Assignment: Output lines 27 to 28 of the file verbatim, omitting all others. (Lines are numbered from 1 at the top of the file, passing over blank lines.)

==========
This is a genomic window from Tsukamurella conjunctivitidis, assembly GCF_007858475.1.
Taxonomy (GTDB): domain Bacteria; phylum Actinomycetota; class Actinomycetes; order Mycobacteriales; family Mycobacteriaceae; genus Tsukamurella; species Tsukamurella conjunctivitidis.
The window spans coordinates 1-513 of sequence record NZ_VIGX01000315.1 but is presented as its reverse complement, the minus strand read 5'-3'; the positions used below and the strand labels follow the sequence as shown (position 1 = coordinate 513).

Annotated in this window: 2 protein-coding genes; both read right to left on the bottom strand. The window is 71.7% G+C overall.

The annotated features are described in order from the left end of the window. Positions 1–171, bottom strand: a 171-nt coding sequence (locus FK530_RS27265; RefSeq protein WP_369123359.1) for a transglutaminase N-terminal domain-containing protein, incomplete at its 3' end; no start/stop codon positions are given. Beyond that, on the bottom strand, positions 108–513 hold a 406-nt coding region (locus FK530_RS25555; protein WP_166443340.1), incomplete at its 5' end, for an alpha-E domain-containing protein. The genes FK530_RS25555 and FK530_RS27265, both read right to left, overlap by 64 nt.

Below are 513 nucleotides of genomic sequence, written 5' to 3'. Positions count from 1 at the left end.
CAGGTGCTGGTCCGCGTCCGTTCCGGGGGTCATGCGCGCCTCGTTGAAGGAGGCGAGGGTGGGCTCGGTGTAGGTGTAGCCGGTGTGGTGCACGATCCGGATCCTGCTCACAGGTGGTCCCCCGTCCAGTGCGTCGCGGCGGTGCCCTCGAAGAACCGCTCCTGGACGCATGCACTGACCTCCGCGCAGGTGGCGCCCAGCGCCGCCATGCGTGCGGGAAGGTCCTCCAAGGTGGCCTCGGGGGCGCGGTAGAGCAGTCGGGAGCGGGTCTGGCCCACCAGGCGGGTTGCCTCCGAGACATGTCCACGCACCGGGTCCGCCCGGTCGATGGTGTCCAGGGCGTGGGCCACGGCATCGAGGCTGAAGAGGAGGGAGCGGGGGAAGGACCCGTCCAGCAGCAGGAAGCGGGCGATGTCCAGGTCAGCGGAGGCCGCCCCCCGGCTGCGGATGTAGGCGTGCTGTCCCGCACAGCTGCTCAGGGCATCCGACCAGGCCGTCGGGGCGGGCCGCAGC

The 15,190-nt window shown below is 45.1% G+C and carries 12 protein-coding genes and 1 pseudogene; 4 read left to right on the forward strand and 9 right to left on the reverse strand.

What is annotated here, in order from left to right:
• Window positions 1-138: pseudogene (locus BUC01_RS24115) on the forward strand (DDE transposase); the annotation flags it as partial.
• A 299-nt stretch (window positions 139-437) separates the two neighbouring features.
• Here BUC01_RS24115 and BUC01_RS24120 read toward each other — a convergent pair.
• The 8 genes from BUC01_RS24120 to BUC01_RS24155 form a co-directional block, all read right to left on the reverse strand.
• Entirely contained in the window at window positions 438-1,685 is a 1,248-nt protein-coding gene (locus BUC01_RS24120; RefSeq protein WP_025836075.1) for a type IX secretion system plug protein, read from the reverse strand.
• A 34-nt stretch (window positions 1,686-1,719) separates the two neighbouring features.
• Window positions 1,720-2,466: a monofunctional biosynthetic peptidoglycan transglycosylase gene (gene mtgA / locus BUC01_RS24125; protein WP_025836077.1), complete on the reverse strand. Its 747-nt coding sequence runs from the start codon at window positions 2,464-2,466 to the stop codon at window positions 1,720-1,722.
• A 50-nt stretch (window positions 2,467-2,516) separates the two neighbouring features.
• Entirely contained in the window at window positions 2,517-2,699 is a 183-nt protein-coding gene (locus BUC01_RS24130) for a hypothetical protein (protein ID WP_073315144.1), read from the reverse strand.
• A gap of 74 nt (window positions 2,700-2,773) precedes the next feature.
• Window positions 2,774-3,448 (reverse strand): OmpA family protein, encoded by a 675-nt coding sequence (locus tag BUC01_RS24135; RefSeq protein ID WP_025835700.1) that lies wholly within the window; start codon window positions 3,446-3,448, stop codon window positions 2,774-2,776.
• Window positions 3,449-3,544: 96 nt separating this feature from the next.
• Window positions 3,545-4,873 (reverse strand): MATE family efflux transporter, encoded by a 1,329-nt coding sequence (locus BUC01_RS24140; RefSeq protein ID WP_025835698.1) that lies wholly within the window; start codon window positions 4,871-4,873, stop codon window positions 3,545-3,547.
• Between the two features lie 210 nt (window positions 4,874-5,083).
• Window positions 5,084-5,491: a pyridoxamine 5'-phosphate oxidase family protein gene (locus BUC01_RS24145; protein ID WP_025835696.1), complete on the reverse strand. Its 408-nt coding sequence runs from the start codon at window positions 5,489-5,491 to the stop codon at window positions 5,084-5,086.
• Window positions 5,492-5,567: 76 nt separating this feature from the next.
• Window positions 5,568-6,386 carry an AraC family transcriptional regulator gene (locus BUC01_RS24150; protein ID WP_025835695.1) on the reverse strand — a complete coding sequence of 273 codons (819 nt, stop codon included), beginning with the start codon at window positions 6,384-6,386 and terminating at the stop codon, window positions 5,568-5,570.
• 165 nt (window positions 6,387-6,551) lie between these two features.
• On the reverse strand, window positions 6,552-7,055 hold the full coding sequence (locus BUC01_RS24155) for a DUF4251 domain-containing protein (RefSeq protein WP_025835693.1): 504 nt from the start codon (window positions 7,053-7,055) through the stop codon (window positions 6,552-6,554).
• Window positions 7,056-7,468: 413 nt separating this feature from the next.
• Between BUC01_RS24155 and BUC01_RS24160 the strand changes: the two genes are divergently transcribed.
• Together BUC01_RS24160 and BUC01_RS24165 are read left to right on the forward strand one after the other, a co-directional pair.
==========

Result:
• 165 nt (window positions 6,387-6,551) lie between these two features.
• On the reverse strand, window positions 6,552-7,055 hold the full coding sequence (locus BUC01_RS24155) for a DUF4251 domain-containing protein (RefSeq protein WP_025835693.1): 504 nt from the start codon (window positions 7,053-7,055) through the stop codon (window positions 6,552-6,554).